Ask retailers or restaurateurs about Italian wine, and they shake their heads and sigh. No one, it seems, outside of an Italian restaurant, is interested in Italian wine.
Which is a shame, since Italian wines may never have been as good as they are today, from most expensive to least. And they include a variety of styles — far more than Tuscany’s ever-present chianti and the tanker-loads of pinot grigio that most Americans know best. Plus, Italian wines are incredibly food-friendly, whether you’re serving spaghetti with meatballs or a much more complicated seafood dish.
So why are Italian wines better, and why don’t we know more about them? The answer to the first question is that Italy has, in the past couple of decades, reformed its labeling laws, improved its production methods, and realized there was a market outside of Italy.
The answer to the second question is even more complicated. Much Italian wine, until recently, was not made with the grapes Americans know best (cabernet, merlot and the rest), but with grapes grown only in Italy and often in just one part of Italy. Then, there are 15 or so Italian wine regions, adding confusion.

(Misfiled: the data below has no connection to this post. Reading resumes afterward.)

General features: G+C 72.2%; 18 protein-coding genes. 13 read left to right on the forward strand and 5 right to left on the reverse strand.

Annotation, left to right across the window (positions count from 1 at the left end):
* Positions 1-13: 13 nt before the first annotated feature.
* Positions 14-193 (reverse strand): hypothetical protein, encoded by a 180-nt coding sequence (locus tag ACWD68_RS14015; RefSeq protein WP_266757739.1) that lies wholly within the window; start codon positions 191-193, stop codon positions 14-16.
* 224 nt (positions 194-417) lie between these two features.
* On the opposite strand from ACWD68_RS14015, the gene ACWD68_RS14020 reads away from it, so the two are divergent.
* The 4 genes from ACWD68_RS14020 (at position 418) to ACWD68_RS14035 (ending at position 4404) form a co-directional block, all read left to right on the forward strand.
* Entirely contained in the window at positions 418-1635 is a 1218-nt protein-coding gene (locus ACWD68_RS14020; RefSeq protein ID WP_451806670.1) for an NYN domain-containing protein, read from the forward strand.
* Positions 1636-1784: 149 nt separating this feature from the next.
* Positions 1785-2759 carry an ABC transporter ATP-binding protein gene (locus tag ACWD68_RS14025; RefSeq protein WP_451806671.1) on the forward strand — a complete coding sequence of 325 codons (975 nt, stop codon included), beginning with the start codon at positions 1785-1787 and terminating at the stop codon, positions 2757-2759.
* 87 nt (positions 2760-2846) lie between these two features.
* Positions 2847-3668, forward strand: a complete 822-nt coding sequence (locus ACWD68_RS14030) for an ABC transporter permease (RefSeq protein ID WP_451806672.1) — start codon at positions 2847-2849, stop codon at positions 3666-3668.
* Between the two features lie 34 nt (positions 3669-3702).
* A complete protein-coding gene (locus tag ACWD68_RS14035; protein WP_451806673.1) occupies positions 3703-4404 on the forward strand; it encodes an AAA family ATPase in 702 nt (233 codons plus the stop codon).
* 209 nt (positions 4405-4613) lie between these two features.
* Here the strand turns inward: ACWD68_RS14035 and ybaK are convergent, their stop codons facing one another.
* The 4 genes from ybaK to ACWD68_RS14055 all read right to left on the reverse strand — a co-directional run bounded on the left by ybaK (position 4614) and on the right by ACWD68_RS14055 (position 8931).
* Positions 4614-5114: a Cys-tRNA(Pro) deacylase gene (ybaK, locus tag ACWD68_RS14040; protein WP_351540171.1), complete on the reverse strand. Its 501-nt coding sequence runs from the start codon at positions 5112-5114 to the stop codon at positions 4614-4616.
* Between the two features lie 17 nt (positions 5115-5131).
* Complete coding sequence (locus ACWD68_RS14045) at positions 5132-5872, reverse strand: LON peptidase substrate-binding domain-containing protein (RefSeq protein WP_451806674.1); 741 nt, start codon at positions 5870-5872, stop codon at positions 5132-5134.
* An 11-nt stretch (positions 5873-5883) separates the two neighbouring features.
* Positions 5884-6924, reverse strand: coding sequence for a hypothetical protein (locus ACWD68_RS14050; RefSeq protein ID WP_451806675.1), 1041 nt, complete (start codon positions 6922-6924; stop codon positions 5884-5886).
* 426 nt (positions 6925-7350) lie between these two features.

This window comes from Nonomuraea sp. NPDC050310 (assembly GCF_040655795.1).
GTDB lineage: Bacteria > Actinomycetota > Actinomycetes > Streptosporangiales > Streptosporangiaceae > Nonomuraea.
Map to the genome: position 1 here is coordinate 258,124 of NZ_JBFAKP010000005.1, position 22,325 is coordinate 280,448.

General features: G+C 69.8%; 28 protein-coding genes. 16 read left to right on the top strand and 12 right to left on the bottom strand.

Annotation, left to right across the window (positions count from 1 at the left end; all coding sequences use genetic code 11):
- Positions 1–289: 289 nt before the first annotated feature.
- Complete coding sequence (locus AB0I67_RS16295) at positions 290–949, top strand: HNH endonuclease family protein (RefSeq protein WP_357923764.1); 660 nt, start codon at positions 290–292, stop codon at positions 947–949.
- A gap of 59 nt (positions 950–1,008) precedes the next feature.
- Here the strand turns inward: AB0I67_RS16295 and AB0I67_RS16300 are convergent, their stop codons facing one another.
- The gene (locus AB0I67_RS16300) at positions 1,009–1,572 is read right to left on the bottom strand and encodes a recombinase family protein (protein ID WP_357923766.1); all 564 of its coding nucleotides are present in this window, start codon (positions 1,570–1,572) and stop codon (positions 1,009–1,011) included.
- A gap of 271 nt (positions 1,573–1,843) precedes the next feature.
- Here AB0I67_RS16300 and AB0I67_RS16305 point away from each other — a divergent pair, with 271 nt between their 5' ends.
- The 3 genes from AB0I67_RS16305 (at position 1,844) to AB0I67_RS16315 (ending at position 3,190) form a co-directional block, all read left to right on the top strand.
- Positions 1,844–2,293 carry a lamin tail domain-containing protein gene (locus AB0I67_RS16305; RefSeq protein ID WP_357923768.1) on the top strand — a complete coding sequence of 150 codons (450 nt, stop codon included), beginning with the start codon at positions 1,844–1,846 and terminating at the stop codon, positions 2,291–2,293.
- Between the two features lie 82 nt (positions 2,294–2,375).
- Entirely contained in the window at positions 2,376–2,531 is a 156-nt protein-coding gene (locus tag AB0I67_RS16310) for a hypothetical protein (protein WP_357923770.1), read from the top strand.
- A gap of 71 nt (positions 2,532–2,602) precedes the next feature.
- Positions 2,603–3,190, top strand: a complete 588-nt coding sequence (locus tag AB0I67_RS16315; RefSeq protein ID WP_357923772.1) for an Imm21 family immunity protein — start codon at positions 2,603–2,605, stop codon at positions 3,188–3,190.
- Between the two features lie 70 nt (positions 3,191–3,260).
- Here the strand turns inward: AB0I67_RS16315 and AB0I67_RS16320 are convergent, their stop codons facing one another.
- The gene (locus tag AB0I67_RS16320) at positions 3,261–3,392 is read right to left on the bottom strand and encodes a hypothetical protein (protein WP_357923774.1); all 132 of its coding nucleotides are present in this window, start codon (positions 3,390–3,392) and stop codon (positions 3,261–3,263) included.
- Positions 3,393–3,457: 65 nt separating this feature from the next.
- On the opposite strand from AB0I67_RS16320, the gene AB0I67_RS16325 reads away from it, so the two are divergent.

The following, based on wine regions, is far from an extensive list, so feel free to improvise.
• Umbria. Riccardo Cotarella is one of the most respected winemakers and consultants in the world, so what’s he doing making $10 wine? Who knows? Who cares? Just drink it — Falesco Vitiano Rosso (a red blend of equal parts cabernet, merlot and sangiovese), Bianco (viognier and two Italian grapes), and Rose (cabernet, merlot and sangiovese).
• Apulia/Puglia. The boot heel produces heavier, manly wines, perfect for tomato sauce and sausages. One of the best values, also around $10, is any Salice Salentino.
• Sicily and Sardinia. How about Fourplay, a hearty red Sicilian blend of four local grapes, or the white Feudo Arancio Grillo, again a blend of local grapes, ideal for seafood?
• Veneto. The valpolicellas, including Brigaldara, are smoother and better made than in the old days, but have retained their valpolicella character. Several soaves were equally as impressive, including Pra, with a minerally finish and nice green apple fruit. These are pricier wines — $15 to $25 — but worth a treat.
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